The following is a selection from a photo essay by photographer James Mollison; in it, he contrasts a photo of a child away from their room and a photo of what they happen call home (or a lack thereof.) He explains,

When I was asked me to come up with an idea for engaging with children's rights, I found myself thinking about my bedroom: how significant it was during my childhood, and how it reflected what I had and who I was. It occurred to me that a way to address some of the complex situations and social issues affecting children would be to look at the bedrooms of children in all kinds of different circumstances.

From the start, I didn't want it just to be about ‘needy children' in the developing world, but rather something more inclusive, about children from all types of situations. It seemed to make sense to photograph the children themselves, too, but separately from their bedrooms, using a neutral background. My thinking was that the bedroom pictures would be inscribed with the children's material and cultural circumstances ‘the details that inevitably mark people apart from each other‘ while the children themselves would appear in the set of portraits as individuals, as equals‘ just as children.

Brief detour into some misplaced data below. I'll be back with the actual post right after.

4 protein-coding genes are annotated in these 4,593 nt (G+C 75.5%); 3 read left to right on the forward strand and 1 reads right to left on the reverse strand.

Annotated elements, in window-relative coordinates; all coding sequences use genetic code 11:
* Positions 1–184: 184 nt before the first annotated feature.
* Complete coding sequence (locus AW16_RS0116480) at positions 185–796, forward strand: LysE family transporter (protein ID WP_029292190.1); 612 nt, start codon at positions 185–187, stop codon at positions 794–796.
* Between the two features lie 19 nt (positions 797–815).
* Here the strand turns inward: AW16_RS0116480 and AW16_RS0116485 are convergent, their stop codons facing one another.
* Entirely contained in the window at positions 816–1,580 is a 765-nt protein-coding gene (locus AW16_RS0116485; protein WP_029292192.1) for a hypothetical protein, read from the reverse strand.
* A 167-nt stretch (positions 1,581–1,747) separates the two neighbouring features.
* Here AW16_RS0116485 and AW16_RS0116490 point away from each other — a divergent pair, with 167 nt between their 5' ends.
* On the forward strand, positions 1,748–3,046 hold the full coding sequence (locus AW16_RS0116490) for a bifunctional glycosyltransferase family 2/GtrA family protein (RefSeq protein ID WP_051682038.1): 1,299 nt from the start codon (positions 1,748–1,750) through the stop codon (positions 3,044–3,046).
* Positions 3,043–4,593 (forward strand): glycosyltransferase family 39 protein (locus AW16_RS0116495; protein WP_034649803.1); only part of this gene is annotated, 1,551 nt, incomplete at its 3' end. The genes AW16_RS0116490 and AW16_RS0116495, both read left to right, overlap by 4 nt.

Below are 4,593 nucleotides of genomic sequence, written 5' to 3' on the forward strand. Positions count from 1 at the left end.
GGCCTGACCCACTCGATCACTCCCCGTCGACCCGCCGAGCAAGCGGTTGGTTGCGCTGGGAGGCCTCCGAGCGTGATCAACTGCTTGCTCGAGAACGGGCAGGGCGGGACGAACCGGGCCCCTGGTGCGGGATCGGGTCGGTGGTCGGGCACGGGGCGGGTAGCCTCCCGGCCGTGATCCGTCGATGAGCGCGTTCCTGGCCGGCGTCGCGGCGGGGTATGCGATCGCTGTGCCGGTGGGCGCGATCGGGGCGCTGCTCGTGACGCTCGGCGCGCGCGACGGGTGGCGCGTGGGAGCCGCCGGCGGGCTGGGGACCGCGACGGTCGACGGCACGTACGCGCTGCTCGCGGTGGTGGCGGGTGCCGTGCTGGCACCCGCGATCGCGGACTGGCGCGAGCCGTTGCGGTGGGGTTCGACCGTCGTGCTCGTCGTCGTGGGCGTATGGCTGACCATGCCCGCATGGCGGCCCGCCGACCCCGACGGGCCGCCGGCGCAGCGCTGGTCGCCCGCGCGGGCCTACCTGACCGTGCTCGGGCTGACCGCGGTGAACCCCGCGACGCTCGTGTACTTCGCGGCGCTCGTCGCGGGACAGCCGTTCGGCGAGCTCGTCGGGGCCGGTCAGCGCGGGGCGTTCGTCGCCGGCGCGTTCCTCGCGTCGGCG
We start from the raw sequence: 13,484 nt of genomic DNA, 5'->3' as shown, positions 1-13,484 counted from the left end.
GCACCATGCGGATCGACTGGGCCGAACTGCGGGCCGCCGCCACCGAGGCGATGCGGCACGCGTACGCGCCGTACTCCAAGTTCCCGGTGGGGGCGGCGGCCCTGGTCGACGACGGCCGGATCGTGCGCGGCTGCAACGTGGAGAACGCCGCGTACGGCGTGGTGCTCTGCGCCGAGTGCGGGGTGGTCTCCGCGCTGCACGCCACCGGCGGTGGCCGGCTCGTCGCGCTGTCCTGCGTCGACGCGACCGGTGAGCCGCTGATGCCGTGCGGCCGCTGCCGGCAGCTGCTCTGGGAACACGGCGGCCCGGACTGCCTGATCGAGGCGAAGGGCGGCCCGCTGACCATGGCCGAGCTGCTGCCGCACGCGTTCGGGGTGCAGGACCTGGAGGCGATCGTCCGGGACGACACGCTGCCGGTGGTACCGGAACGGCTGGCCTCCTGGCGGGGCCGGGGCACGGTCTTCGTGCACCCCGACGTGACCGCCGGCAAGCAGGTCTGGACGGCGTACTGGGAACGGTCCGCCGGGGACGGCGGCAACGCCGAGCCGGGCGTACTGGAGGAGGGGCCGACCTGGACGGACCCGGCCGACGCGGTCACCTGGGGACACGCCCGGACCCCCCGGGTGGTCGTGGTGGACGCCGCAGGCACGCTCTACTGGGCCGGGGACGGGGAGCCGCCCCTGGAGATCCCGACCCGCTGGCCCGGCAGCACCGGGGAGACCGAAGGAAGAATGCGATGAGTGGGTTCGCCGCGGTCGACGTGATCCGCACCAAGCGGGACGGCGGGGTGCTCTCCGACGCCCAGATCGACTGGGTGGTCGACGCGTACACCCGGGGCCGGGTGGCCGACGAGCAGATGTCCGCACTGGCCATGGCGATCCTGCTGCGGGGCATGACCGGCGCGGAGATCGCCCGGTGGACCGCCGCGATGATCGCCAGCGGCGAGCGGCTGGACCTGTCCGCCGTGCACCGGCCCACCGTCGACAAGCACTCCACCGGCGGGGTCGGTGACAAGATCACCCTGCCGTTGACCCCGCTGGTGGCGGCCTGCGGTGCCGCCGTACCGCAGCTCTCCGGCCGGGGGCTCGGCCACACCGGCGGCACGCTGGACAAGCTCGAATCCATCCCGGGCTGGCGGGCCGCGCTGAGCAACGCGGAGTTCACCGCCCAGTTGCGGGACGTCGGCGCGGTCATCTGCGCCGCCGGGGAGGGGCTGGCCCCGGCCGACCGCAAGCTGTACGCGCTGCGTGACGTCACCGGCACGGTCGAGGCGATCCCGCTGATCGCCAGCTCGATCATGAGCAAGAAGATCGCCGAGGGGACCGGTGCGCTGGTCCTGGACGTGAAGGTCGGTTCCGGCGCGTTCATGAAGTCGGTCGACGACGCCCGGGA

The photo series is both fascinating and, at times, unsettling — some of the children have ornate bedrooms filled with toys, while others are sleeping outside with little-to-no amenities.

The entire book of photos can be viewed at Mollison's website.

"A Girl And Her Room" Photography Project Captures Young Women In Transition

Found via The Suite World, Buzzfeed.